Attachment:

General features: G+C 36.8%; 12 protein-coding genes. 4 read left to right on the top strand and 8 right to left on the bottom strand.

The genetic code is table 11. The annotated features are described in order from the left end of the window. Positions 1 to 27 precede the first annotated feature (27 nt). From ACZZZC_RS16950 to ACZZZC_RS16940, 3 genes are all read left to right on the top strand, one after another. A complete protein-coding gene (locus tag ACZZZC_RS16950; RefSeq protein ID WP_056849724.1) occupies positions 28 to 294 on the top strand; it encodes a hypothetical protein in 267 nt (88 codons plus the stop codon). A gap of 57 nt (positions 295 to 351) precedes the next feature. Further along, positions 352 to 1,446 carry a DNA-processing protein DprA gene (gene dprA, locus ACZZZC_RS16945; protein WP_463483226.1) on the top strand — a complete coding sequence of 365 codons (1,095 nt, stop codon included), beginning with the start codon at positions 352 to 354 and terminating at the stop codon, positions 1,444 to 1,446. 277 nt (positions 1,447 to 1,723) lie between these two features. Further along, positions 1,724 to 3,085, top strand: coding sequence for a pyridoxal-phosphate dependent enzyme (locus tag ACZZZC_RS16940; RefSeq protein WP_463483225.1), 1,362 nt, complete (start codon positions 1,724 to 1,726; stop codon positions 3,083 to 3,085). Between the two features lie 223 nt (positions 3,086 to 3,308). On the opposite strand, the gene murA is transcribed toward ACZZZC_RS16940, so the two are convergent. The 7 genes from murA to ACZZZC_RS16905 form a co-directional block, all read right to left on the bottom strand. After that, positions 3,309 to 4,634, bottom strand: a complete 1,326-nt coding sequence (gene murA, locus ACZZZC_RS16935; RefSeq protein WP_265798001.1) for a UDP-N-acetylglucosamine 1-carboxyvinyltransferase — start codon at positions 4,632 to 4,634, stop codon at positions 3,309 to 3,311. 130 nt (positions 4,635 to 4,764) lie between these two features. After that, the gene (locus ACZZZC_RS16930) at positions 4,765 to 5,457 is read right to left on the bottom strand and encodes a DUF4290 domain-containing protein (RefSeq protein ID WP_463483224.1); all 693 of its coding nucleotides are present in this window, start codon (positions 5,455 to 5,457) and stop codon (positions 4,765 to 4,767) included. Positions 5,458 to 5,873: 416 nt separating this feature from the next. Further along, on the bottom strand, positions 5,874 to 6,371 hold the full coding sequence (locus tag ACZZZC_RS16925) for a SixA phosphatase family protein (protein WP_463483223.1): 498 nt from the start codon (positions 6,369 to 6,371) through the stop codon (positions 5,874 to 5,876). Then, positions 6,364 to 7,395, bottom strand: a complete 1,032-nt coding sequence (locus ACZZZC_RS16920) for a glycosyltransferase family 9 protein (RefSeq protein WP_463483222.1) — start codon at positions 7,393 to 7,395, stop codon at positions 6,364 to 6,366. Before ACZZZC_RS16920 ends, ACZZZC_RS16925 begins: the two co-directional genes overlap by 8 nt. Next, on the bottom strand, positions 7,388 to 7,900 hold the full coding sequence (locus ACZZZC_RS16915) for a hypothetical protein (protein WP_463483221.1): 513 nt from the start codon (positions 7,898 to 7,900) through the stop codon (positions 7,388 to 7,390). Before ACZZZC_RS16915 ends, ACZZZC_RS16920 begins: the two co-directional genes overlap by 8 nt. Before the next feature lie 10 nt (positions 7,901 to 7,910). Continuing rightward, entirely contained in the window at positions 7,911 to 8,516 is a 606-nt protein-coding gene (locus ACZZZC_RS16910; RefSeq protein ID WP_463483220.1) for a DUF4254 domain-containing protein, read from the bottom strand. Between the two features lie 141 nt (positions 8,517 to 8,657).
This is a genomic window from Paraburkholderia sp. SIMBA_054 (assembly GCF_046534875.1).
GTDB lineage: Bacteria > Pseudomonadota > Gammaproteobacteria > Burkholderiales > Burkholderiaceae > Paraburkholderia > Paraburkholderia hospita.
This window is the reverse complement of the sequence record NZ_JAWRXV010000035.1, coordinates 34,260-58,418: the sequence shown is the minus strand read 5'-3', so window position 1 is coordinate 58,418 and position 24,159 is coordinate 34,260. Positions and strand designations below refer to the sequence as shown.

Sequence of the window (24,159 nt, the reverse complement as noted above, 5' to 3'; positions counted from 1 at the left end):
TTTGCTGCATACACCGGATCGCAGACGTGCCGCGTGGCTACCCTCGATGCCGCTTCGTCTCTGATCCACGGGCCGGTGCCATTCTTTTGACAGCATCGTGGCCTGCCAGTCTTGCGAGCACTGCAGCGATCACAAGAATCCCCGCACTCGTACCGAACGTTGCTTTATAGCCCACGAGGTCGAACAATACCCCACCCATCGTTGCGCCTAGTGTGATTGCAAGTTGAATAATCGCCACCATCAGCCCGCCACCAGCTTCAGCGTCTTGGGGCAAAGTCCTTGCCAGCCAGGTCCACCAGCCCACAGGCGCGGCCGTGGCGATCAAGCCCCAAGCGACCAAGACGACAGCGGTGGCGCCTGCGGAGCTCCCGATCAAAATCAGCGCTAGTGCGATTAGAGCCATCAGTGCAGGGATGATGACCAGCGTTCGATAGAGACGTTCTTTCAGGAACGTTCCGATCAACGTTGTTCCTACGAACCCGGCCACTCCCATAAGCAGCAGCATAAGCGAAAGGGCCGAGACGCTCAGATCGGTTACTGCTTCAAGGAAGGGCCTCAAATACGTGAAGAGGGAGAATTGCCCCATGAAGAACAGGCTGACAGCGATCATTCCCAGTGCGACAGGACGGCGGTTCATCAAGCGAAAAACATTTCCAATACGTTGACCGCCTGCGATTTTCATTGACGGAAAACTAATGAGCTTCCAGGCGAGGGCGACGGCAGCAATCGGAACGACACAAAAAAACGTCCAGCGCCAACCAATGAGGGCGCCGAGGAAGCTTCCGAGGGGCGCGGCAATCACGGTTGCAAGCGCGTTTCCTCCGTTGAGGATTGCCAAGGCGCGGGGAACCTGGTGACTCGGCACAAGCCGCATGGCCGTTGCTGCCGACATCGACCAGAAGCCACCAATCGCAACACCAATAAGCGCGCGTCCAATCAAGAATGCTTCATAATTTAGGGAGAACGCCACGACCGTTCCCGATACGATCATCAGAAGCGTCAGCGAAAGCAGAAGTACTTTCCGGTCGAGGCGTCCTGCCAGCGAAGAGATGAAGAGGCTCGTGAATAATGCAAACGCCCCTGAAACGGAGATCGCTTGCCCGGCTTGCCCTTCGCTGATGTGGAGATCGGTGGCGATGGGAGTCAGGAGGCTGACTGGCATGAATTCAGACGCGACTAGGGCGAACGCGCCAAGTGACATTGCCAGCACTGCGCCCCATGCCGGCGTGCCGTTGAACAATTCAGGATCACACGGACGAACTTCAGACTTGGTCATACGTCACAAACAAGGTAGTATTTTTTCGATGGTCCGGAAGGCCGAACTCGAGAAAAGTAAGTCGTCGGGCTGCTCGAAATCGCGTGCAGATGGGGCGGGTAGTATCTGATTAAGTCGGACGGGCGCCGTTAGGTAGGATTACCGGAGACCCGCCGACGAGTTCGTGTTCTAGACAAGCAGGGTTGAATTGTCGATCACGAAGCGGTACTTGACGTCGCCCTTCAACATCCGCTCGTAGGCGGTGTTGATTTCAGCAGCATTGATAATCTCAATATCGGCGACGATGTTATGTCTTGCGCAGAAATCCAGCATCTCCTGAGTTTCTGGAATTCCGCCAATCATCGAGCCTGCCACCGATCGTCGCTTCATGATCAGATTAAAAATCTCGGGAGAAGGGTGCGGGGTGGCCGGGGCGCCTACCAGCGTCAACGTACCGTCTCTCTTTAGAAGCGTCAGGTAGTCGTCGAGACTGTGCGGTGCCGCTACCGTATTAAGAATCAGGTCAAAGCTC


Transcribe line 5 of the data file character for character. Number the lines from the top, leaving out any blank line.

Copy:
This window is the reverse complement of the sequence record NZ_JAWRXV010000035.1, coordinates 34,260-58,418: the sequence shown is the minus strand read 5'-3', so window position 1 is coordinate 58,418 and position 24,159 is coordinate 34,260. Positions and strand designations below refer to the sequence as shown.